• Dakota Place Crisis Facility (Missoula): (406) 532-8949
      • Recovery Center Inpatient Facility (Missoula): (406) 532-9900
      • Polson Lake House (Polson): (406) 872-0474
      • Western Mental Health Center (Hamilton): (406) 532-9101
      • West House Crisis Facility (406) 532-8990
      • Sanders County Mental Health Center (Plains): (406) 826-5529
      • Sanders County Mental Health Center (Thompson Falls): (406) 532-9190
      • Silver Bow County Mental Health Center (Butte): (406) 497-9000



Native American Mental Health Resources





Federally qualified health centers (FQHCs) are another option for public mental health care in Montana. These federally-funded programs provide medical and mental health services to people in underserved communities. Their goal is to deliver high-quality coordinated care to people with complex needs and to link behavioral healthcare with primary medical care. Each FQHC accepts Medicaid and Medicare and offers sliding-scale fees to people without insurance. You can search for FQHCs using the online search toolon the U.S. Department of Health and Human Services website.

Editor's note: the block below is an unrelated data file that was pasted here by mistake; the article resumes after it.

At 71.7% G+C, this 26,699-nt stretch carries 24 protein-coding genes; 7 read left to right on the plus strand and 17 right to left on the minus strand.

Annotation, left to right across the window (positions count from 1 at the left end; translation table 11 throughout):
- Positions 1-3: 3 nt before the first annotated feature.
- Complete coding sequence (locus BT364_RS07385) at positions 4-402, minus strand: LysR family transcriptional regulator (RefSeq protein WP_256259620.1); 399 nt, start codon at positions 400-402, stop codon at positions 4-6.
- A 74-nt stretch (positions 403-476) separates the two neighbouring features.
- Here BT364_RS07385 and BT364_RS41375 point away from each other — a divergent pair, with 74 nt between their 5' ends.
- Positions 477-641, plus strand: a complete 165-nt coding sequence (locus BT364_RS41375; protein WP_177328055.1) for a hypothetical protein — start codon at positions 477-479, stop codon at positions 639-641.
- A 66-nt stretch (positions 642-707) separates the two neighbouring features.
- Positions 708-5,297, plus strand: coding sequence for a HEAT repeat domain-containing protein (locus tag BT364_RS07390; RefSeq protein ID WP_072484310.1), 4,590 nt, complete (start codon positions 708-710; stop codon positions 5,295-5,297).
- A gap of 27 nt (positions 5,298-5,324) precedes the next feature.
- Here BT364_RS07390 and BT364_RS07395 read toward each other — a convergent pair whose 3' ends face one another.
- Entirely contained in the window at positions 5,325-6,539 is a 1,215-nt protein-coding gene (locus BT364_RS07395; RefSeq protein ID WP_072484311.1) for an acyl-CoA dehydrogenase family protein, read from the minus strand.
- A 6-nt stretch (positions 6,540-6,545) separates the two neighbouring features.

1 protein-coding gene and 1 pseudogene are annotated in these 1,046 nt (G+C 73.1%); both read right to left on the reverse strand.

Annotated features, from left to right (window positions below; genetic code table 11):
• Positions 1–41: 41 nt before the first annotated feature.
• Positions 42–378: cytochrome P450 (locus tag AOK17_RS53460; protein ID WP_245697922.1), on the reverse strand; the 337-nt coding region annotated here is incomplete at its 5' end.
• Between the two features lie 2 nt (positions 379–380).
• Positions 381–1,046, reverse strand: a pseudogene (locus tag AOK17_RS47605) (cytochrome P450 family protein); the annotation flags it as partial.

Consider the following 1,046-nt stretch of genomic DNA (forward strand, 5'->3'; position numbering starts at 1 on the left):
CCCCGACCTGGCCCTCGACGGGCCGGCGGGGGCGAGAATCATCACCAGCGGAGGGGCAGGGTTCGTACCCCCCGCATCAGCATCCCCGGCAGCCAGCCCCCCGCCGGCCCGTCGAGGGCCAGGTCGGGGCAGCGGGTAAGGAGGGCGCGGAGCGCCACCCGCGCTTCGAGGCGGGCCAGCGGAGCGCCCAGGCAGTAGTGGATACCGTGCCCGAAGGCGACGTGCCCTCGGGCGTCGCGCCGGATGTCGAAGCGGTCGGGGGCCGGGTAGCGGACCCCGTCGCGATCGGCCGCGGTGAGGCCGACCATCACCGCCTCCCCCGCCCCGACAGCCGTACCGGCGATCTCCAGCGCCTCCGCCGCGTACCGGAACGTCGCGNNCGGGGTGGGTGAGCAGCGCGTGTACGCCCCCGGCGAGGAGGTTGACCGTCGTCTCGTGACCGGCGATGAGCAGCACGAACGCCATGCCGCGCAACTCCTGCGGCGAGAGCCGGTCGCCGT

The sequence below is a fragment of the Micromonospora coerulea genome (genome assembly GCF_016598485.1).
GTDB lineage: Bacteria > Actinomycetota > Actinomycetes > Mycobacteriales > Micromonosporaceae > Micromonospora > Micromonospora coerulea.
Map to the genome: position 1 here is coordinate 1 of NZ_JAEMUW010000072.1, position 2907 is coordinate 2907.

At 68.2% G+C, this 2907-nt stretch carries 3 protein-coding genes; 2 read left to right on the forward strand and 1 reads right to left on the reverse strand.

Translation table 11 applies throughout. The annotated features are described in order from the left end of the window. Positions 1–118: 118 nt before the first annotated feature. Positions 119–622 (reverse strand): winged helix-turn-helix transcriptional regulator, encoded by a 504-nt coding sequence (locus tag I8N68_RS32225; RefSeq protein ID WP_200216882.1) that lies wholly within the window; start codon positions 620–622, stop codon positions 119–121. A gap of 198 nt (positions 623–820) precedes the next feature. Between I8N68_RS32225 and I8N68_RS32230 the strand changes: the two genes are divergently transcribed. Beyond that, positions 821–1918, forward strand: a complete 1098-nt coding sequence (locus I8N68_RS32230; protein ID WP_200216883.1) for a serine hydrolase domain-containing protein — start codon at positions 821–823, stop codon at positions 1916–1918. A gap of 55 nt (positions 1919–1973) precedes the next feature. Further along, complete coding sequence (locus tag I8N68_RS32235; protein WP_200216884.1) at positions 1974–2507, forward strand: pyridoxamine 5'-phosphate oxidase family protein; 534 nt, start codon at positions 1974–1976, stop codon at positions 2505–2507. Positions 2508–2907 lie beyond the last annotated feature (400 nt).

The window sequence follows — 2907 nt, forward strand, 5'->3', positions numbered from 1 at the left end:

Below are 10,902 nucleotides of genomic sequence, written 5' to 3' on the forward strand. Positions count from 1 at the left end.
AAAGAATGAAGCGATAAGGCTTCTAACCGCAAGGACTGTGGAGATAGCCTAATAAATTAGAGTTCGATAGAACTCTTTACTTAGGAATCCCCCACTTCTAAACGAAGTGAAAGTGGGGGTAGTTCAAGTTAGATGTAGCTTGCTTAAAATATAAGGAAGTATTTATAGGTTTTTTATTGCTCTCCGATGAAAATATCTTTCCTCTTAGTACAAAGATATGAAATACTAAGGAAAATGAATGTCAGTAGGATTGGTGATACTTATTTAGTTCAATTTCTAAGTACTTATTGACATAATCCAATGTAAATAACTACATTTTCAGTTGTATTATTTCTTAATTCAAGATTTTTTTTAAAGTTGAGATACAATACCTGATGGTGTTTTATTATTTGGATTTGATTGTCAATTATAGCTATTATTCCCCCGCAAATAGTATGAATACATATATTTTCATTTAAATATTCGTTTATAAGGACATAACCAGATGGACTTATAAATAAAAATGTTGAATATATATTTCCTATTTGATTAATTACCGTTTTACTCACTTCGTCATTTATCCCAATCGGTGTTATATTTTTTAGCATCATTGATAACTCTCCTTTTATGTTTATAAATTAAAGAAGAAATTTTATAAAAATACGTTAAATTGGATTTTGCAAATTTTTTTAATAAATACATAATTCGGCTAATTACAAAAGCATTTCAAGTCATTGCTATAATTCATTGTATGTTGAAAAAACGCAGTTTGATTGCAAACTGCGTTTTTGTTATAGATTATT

How Does Montana's Public Mental Health System Work?

In the 1960s, Americans started thinking differently about how to treat mental health conditions. New laws required state and local governments to establish community mental health programs as alternatives to institutionalization for people with serious mental illness. Many states' public mental health programs trace their origins back to this period.